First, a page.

The New Orleans Marriott was no match for the Hilton of Omaha or the Renaissance Hotel in St. Louis. The bathroom was too small for two. Once you have slept on a Temper-Pedic mattress, any hotel bed kills the back. The high-tech elevator system led to constant games of chance for us, though. Key in your room floor and the system selected the best elevator from A through G. We guessed so often, we have no idea who was the big winner.
A winning feature was the lighting in the Superdome. Photographers will relish this – 1250 ISO at 1/1600th at f2.8. 4100 Kelvin. While the photographers all drool, let me say to the anyone else – truly super lighting.
The other highlights for me were walking with Bill Self after he received the coach of the year award and meeting Michigan State coach Tom Izzo. Coach Self has a little kid wonderment about him, and he has a great sense of humor. When those two things mesh, as it did during that short walk, it is an absolute treat.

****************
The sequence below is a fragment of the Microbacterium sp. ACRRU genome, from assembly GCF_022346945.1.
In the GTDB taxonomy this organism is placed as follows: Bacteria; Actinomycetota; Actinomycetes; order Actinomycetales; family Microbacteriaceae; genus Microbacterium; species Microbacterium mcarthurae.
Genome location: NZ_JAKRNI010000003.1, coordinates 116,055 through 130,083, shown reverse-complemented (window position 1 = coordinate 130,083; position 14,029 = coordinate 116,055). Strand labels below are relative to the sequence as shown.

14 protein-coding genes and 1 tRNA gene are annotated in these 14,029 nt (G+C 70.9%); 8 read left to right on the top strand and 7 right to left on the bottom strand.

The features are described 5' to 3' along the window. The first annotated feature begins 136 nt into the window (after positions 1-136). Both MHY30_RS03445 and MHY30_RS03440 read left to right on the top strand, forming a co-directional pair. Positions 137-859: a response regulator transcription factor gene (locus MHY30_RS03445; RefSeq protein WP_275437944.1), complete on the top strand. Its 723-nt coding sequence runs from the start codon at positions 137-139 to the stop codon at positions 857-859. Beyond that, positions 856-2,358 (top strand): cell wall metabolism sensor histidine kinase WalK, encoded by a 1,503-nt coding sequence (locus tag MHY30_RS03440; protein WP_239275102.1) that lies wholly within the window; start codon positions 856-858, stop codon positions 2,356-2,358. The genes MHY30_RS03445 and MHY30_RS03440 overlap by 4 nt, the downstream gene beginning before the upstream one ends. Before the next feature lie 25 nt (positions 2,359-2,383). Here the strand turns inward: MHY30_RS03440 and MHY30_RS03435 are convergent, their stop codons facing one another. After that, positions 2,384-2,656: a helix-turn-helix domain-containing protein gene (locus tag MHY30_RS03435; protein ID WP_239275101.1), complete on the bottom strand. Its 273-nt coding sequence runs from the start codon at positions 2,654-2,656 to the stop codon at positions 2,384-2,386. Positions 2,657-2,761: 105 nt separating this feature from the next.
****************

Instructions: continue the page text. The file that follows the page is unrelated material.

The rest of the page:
Prior to the Naismith brunch, I stood in a corner of the room trying to be as inconspicuous as I could amongst the basketball coaches and players there for the awards. Tom Izzo walked in and immediately came over to me, shook my hand and introduced himself. We exchanged pleasantries before he moved on. Impressed that he took the time to say hello, I later went to him and thanked him. I also told him he truly was “comfortable in his skin” as he states in his television commercial. He bumped me on the shoulder and said, “Jeff, I am still an old Division II coach at heart.” He went on to talk to me more than a simple photographer deserved. As the event broke up, there was Izzo shaking my hand, calling me by name and thanking me for the chat. That all this happened in front of coach Self and Syracuse’s Jim Boeheim, well, that is pure gravy.